Symmetry Groups

Symmetry is a fundamental organizational concept in art as well as science. To develop and exploit this concept to its fullest, it must be given a precise mathematical formulation. This has been a primary motivation for developing the branch of mathematics known as "group theory." There are many kinds of symmetry, but the symmetries of rigid bodies are the most important and useful, because they are the most ubiquitous as well as the most obvious. Moreover, they provide an excellent model for the investigation of other symmetries. We have already developed the mathematical apparatus needed to describe and classify all possible rigid body symmetries. The aim of this section is to show how such a description and classification can be carried out efficiently with geometric algebra. The results have extensive applications in the theory of molecular and crystalline structure.

Point Groups and Space Groups in Geometric Algebra

: Geometric algebra provides the essential foundation for a new approach to symmetry groups. Each of the 32 lattice point groups and 230 space groups in three dimensions is generated from a set of three symmetry vectors. This greatly facilitates representation, analysis and application of the groups to molecular modeling and crystallography.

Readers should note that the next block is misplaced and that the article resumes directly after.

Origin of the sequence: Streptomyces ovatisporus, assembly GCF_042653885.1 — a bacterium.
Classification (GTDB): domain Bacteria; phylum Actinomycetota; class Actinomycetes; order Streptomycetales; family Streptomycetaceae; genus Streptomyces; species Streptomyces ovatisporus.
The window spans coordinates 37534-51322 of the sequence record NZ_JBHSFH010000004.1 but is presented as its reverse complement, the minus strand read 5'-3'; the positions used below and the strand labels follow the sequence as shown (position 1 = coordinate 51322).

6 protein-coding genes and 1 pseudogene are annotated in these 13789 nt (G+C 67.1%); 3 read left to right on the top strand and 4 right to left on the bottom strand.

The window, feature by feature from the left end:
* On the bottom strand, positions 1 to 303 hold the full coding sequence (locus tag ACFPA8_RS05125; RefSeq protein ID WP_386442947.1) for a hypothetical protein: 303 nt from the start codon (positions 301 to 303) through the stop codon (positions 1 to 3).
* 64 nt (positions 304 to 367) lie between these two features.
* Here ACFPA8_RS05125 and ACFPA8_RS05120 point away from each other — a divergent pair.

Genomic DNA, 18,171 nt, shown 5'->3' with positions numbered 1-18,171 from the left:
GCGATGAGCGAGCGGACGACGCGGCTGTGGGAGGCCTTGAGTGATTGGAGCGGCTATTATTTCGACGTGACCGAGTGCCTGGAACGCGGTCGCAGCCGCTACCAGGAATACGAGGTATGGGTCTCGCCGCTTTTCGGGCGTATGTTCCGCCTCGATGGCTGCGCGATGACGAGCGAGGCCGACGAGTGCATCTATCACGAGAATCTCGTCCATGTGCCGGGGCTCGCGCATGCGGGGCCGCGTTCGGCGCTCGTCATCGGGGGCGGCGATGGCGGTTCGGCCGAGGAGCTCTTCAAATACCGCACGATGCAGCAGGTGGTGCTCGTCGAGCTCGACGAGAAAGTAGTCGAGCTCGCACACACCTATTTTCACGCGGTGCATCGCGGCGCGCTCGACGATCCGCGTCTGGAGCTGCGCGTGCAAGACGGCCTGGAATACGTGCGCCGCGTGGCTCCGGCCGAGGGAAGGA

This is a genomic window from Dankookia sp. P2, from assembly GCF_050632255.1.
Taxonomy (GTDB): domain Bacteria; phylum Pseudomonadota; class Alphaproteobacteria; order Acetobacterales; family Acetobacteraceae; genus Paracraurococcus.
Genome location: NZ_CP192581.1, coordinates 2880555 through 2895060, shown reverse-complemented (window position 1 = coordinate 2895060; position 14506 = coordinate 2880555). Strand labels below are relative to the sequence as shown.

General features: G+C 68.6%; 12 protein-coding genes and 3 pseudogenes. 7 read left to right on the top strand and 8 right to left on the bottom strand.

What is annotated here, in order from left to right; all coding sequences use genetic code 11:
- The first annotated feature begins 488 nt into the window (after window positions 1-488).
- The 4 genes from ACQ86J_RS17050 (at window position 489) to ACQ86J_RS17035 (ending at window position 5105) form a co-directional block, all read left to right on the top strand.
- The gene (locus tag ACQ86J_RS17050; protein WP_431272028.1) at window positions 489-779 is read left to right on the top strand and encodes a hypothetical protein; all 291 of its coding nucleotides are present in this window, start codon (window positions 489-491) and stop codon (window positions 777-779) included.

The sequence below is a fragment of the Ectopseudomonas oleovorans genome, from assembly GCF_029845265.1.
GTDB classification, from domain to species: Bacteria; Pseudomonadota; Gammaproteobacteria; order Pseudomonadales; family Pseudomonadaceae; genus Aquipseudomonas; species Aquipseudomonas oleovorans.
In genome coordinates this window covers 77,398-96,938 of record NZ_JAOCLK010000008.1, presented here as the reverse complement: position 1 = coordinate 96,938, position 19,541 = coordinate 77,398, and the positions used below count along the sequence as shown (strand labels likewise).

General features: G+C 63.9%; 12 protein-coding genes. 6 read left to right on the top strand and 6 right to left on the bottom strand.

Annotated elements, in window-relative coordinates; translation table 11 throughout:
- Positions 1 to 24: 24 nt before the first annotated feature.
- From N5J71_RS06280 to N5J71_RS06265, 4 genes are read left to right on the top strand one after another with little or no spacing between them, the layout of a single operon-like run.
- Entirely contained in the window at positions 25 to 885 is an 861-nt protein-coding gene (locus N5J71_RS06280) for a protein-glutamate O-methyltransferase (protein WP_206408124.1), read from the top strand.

D. Hestenes. In: L. Doerst, C. Doran & J. Lasenby (Eds), Applications of Geometric Algebra with Applications in Computer Science and Engineering, Birkhauser, Boston (2002). p. 3-34.

The Crystallographic Space Groups in Geometric Algebra.

: We present a complete formulation of the 2D and 3D crystallographic space groups in the conformal geometric algebra of Euclidean space. This enables a simple new representation of translational and orthogonal symmetries in a multiplicative group of versors. The generators of each group are constructed directly from a basis of lattice vectors that define its crystal class. A new system of space group symbols enables one to unambiguously write down all generators of a given space group directly from its symbol.

D. Hestenes and J. Holt, Journal of Mathematical Physics. 48, 023514 (2007)    (22 pages)

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